A Los Angeles Police Department observer said: "There is no question but that many officers acted without restraint and exerted force beyond that necessary under the circumstances. The leadership at the point of conflict did little to prevent such conduct and the direct control of officers by first line supervisors was virtually non-existent."
Residents with long memories fear weekend police violence may replicate that type extreme harshness. Played out on national television, millions watched and cringed. Brutality replaced restraint Mayor Richard J. Daley ordered police to "shoot to kill arsonists and shoot to maim looters.... As long as I am mayor of this city, there's going to be law and order in Chicago."
On August 22, an unarmed protester was shot to death. Brutal beatings occurred all week. Journalists as well as protesters were attacked. Many dozens were treated at local hospitals. Hundreds were arrested. Senator Abe Ribicoff interrupted his George McGovern nominating speech to denounce "Gestapo tactics on the streets of Chicago." If anti-NATO violence occurs, expect no leading politician to replicate him.
Days after the convention ended, local residents remember Daley's Freudian slip, saying:
"The policeman isn't there to create disorder. The policeman is there to preserve disorder."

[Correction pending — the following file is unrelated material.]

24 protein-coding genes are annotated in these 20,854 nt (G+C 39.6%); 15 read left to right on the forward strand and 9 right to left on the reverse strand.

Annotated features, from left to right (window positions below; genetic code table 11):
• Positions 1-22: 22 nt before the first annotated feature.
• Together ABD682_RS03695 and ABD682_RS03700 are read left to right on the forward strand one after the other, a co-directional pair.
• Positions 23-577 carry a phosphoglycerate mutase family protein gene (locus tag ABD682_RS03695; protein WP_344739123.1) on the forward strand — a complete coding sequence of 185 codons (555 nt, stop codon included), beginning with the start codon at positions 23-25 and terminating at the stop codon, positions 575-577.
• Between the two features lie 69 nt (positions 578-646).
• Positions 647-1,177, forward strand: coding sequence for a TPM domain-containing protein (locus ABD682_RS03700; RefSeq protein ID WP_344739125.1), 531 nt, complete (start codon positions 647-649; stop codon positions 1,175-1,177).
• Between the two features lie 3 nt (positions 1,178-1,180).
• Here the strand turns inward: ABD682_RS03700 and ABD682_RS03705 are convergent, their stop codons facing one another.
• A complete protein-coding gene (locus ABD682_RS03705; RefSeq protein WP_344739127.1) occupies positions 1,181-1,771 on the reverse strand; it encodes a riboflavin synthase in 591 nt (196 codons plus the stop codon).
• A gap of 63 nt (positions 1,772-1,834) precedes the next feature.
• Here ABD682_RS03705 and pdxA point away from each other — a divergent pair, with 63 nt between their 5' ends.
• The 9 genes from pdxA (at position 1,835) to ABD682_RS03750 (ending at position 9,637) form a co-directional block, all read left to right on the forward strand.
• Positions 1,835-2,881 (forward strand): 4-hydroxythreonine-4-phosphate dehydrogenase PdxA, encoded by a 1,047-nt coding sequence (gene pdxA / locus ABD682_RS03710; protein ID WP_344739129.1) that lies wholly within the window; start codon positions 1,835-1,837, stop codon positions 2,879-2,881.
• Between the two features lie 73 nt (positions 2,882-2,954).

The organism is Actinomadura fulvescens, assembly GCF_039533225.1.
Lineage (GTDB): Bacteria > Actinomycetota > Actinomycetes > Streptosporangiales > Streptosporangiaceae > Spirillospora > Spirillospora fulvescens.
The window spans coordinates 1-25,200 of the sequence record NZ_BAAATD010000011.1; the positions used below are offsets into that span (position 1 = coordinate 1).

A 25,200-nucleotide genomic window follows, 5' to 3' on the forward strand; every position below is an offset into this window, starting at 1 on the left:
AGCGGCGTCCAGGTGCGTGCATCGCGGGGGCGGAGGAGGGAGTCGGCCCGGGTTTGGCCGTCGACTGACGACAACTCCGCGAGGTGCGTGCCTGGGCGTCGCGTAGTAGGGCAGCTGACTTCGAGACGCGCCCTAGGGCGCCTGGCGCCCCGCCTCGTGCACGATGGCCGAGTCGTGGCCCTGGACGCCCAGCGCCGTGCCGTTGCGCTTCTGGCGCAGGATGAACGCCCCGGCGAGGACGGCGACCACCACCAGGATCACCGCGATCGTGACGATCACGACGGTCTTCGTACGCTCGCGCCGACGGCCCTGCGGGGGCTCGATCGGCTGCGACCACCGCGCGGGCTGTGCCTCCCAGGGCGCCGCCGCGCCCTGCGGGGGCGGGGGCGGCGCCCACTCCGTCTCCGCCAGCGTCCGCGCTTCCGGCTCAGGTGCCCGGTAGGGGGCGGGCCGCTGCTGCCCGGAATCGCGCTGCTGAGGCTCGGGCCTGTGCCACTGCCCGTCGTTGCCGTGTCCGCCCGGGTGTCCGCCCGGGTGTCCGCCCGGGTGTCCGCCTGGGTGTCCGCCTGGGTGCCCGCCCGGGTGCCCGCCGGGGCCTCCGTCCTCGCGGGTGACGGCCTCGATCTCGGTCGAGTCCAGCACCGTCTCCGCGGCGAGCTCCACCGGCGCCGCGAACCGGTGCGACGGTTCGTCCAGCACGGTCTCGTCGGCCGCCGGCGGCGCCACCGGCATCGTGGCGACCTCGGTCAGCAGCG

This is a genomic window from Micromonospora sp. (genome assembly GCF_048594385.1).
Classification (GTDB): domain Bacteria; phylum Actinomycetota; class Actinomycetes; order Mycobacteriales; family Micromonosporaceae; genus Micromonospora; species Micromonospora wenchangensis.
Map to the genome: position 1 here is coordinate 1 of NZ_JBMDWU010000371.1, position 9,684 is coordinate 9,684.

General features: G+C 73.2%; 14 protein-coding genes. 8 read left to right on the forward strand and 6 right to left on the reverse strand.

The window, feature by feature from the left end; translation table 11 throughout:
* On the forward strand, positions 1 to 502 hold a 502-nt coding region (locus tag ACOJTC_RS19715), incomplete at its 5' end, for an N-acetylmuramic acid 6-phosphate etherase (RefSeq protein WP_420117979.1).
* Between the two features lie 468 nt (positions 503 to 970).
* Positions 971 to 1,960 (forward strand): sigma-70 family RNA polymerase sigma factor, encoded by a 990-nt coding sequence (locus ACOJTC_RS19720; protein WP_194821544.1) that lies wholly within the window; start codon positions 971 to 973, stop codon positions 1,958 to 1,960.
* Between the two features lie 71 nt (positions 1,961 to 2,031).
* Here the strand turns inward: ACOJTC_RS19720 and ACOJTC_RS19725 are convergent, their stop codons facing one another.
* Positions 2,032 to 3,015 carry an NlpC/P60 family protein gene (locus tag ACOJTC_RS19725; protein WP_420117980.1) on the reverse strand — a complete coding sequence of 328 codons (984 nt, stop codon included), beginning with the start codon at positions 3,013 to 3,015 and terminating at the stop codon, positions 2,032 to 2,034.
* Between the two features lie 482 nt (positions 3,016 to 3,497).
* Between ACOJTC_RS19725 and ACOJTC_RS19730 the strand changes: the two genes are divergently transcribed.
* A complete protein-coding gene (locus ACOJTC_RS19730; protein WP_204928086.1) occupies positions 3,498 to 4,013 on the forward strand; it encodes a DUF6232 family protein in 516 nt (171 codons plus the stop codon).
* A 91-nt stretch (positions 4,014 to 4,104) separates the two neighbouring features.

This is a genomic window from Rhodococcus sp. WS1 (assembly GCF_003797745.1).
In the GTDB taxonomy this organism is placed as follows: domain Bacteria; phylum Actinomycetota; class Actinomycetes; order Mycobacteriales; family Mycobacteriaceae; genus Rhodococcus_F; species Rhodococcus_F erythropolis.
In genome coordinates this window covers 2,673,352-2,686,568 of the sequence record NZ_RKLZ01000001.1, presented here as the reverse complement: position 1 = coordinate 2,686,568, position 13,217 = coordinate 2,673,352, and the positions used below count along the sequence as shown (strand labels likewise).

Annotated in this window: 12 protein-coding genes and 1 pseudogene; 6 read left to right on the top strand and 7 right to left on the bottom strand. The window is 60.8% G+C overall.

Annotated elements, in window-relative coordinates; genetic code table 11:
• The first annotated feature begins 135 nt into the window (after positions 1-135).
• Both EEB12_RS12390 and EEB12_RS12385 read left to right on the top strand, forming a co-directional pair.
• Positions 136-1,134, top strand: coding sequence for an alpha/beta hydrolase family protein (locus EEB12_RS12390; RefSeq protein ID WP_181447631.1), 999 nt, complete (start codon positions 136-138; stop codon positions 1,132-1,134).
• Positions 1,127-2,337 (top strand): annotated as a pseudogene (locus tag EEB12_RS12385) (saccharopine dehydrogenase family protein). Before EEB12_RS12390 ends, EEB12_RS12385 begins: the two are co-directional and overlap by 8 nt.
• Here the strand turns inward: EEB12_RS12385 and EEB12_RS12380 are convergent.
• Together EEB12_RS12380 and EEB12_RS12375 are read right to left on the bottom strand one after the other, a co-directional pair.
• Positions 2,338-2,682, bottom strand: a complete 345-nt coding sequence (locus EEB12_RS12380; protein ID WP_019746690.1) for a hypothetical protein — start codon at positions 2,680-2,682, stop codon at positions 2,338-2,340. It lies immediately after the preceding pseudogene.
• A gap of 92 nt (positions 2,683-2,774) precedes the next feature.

Chicago cops specialize in doing it violently. Their reputation is ugly and notorious.
On May 18, Chicago Sun Times columnist Lynn Sweet headlined "Whose drone is it? US Military providing support for Chicago NATO Summit," saying:
"Defense Department spokesman George Little said US military support will help summit security. NORTHCOM will be present, perhaps in force. Details weren't provided."
Following the Camp David G8 Summit, Obama arrives Saturday night. On Sunday, meetings follow. War, occupation, and other strategies will be discussed. Expect Afghanistan, Syria, and Iran to get considerable attention.
On May 17, a National Lawyers Guild (NLG) press release condemned preemptive police raids and lawless searches, saying:
On Thursday, "a preemptive police raid took place at approximately 11:30pm Wednesday in the Bridgeport neighborhood, and instances of harassment on the street, in which Chicago police are unlawfully detaining, searching, and questioning NATO protesters."
"The Bridgeport raid was apparently conducted by the Organized Crime Division of the Chicago Police Department and resulted in as many as 8 arrests."